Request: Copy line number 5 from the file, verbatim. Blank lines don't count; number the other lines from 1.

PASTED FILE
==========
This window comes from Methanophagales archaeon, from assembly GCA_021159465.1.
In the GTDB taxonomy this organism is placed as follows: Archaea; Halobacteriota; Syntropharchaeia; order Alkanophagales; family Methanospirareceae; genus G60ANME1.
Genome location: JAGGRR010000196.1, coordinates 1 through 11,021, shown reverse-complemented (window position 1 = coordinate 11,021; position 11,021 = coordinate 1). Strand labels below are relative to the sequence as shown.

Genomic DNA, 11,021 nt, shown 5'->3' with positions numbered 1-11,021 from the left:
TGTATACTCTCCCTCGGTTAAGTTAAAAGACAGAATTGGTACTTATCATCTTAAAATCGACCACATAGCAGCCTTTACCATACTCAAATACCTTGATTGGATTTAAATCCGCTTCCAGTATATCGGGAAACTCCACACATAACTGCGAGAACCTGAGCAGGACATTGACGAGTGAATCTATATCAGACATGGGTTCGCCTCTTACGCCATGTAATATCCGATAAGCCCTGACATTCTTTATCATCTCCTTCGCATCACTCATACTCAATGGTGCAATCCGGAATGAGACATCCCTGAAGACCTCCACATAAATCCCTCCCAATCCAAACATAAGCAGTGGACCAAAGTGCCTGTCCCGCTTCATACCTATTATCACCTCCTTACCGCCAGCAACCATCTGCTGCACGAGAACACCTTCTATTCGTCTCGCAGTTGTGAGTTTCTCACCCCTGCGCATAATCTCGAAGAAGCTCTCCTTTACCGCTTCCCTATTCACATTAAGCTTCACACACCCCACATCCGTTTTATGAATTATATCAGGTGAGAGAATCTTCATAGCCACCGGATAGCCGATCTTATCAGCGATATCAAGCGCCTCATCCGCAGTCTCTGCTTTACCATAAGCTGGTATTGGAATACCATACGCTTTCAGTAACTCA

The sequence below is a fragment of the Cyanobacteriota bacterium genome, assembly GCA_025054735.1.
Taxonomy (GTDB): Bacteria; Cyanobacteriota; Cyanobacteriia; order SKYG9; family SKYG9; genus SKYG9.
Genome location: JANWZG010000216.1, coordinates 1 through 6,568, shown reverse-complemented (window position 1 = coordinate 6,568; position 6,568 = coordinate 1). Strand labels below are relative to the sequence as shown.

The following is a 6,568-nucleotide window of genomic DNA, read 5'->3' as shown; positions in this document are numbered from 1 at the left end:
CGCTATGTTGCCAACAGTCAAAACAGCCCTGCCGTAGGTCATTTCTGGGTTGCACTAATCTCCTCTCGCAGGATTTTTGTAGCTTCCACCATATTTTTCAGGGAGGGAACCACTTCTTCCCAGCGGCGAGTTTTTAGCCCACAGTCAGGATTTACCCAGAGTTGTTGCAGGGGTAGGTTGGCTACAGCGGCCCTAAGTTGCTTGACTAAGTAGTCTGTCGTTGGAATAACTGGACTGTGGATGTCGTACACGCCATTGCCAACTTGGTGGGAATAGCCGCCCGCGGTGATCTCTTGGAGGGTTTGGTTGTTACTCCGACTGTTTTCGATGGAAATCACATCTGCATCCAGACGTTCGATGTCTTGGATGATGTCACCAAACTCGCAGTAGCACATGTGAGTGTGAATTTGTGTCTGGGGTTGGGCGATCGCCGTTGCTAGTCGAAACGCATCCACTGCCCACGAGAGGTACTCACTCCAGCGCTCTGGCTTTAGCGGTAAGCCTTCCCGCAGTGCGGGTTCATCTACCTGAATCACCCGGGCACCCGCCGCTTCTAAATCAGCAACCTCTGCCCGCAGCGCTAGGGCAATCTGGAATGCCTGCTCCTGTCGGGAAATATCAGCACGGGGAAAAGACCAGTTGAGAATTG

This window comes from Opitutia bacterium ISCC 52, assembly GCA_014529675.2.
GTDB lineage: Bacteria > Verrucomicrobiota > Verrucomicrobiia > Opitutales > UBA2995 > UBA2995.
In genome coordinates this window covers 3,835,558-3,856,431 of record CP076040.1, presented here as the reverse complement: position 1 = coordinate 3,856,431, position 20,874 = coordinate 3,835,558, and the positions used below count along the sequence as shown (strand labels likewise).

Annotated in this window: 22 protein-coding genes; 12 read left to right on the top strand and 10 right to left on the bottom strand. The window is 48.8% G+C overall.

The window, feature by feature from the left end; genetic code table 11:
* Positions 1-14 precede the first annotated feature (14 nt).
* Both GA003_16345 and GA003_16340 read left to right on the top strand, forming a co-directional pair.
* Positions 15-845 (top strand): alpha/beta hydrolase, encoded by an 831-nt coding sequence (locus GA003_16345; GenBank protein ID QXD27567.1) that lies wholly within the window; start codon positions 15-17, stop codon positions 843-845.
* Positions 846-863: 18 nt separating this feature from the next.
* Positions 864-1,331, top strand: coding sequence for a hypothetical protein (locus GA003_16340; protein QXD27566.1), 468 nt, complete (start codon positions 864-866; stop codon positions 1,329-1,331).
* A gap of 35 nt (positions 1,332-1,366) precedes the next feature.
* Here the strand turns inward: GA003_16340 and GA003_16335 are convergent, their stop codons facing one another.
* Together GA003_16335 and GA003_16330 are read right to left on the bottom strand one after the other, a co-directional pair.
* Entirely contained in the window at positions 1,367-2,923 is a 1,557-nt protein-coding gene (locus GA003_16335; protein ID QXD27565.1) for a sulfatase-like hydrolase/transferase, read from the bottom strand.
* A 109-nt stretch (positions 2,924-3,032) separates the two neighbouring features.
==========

TGTATACTCTCCCTCGGTTAAGTTAAAAGACAGAATTGGTACTTATCATCTTAAAATCGACCACATAGCAGCCTTTACCATACTCAAATACCTTGATTGGATTTAAATCCGCTTCCAGTATATCGGGAAACTCCACACATAACTGCGAGAACCTGAGCAGGACATTGACGAGTGAATCTATATCAGACATGGGTTCGCCTCTTACGCCATGTAATATCCGATAAGCCCTGACATTCTTTATCATCTCCTTCGCATCACTCATACTCAATGGTGCAATCCGGAATGAGACATCCCTGAAGACCTCCACATAAATCCCTCCCAATCCAAACATAAGCAGTGGACCAAAGTGCCTGTCCCGCTTCATACCTATTATCACCTCCTTACCGCCAGCAACCATCTGCTGCACGAGAACACCTTCTATTCGTCTCGCAGTTGTGAGTTTCTCACCCCTGCGCATAATCTCGAAGAAGCTCTCCTTTACCGCTTCCCTATTCACATTAAGCTTCACACACCCCACATCCGTTTTATGAATTATATCAGGTGAGAGAATCTTCATAGCCACCGGATAGCCGATCTTATCAGCGATATCAAGCGCCTCATCCGCAGTCTCTGCTTTACCATAAGCTGGTATTGGAATACCATACGCTTTCAGTAACTCA